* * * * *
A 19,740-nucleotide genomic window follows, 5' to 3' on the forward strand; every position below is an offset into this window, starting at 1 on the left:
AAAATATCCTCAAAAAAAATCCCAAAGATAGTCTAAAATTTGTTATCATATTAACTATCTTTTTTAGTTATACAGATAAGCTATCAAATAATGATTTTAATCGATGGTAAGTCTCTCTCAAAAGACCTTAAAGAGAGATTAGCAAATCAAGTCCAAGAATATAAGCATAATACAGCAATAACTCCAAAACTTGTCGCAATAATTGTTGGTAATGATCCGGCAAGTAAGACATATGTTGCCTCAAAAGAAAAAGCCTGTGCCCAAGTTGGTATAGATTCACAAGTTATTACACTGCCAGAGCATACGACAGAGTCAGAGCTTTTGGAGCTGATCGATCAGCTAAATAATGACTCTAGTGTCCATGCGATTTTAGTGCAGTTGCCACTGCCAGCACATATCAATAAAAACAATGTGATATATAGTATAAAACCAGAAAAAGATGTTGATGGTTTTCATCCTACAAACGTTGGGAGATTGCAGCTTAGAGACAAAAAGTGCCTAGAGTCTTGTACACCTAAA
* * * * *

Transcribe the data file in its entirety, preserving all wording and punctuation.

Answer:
A 19,740-nucleotide genomic window follows, 5' to 3' on the forward strand; every position below is an offset into this window, starting at 1 on the left:
AAAATATCCTCAAAAAAAATCCCAAAGATAGTCTAAAATTTGTTATCATATTAACTATCTTTTTTAGTTATACAGATAAGCTATCAAATAATGATTTTAATCGATGGTAAGTCTCTCTCAAAAGACCTTAAAGAGAGATTAGCAAATCAAGTCCAAGAATATAAGCATAATACAGCAATAACTCCAAAACTTGTCGCAATAATTGTTGGTAATGATCCGGCAAGTAAGACATATGTTGCCTCAAAAGAAAAAGCCTGTGCCCAAGTTGGTATAGATTCACAAGTTATTACACTGCCAGAGCATACGACAGAGTCAGAGCTTTTGGAGCTGATCGATCAGCTAAATAATGACTCTAGTGTCCATGCGATTTTAGTGCAGTTGCCACTGCCAGCACATATCAATAAAAACAATGTGATATATAGTATAAAACCAGAAAAAGATGTTGATGGTTTTCATCCTACAAACGTTGGGAGATTGCAGCTTAGAGACAAAAAGTGCCTAGAGTCTTGTACACCTAAA